BPC for new oil pricing formula
Bangladesh Petroleum Corporation has put forward a proposal to the energy ministry to introduce an automated pricing formula to adjust petroleum prices against international prices on a monthly basis.
If the formula is introduced, prices of diesel, kerosene, and furnace oil will go up in the country.
State Minister for Energy, Power and Mineral Resources Nasrul Hamid said the BPC early this month also made some suggestions on the price adjustment mechanism.
“The BPC has been incurring huge losses as the petroleum prices increased in the international market recently,” he told The Daily Star on Sunday.
The price gap, especially for diesel, between the local and international markets has widened, he added.
The state minister said his ministry would discuss the BPC's proposal and make a decision after consulting Prime Minister Sheikh Hasina about the issue.
The price hike proposal comes at a time when the parliamentary election is just a few months away. Officials at the finance and energy ministries said there was a little chance that the government would hike the prices ahead of the polls.
International petroleum prices dropped drastically in 2014 and remained almost steady for the next three years.
The World Bank, the finance ministry and many local economists had recommended introducing the automated pricing formula, but the government did not accept the recommendation.
The government slightly cut the prices in April 2016 and was supposed to slash it further, but that did not happen anymore.
The international price of crude oil was below $50 a barrel before the price started going up in November last year. Currently the price hovers between $60-$70 a barrel.
According to BPC officials, the state-run company has been counting losses of Tk 3.90 per litre in sale of diesel, Tk 11.50 in kerosene and Tk 9.95 in furnace oil. Diesel and kerosene now sell at Tk 65 per litre and furnace oil at Tk 42 a litre.
Since the beginning of this year, the BPC has been incurring a loss of around Tk 10 crore a day. The loss amount got bigger as taka fell against the US dollar.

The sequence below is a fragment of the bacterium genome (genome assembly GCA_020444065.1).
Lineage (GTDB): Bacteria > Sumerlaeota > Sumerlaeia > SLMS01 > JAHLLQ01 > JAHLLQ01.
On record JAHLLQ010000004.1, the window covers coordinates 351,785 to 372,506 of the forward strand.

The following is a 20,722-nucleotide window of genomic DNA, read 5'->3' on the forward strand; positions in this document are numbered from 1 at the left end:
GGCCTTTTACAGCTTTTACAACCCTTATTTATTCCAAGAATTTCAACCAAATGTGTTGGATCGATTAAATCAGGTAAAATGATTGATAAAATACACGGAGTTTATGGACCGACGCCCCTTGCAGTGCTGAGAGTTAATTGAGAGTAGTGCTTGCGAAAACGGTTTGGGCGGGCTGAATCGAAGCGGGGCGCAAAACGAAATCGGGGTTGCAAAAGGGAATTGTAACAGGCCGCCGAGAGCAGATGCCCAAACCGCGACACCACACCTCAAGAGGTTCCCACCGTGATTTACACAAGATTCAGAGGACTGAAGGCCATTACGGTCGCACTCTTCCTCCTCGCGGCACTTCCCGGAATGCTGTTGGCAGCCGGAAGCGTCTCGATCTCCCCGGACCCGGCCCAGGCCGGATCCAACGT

Officials said India follows an automated formula for fixing the petroleum prices. This month, diesel is being sold at Rs 65 per litre in Kolkata. The Indian Oil Corporation website yesterday showed that diesel was sold at Rs 65.10 per litre.
The price is Tk 24 higher than that of Bangladesh's. The BPC has written to all deputy commissioners in bordering districts to make sure that diesel was not smuggled into India.
The BPC in its proposal said the corporation should be empowered to adjust the prices every month as it would require more time to take approval from the government.
According to BPC statistics, the corporation started making profits since October 2014. It made a profit of over Tk 10,000 crore till December last year. During this period, international crude oil price hovered between $30-$40 per barrel.
In April 2016, the government cut the prices of octane and petrol by Tk 10 a litre and diesel and kerosene by Tk 3 per litre. Besides, the price of furnace oil, mostly used by industries and power plants, was slashed by over 30 percent.
The World Bank and the International Monetary Fund at that time suggested that the government should deregulate domestic oil prices and introduce a system that makes automatic adjustments of oil prices in line with global market rates.
They said as the price in the international market was low, it was the best time for introducing the automatic price adjustment system. The finance ministry also sent a proposal outlining the economic benefits of the price cut.
However, the BPC did not accept the proposal saying that it needed to adjust its huge previous losses.
Asked why the automatic price adjustment system was not introduced when the petroleum prices were low, State Minister Nasrul Hamid said the BPC did not make such a proposal at that time.
He also claimed that the BPC could not have adopted the system at that time as it had a manual management system in place. “But now it can be done in phases. Prices can be adjusted in every one, two or three months.”
In the last fiscal year (2017-18), the BPC had imported around 59 lakh tonnes of petroleum products. Of them, 64 percent is diesel, 17 percent furnace oil and five percent kerosene. The rest are octane, petrol and other products.
Of the imported diesel, 54 percent is used in the transport sector, 26 percent in irrigation, 14 percent in power, six percent in industry and the rest in other sectors.
The corporation estimates that it will import 64 lakh tonnes of petroleum products this fiscal year.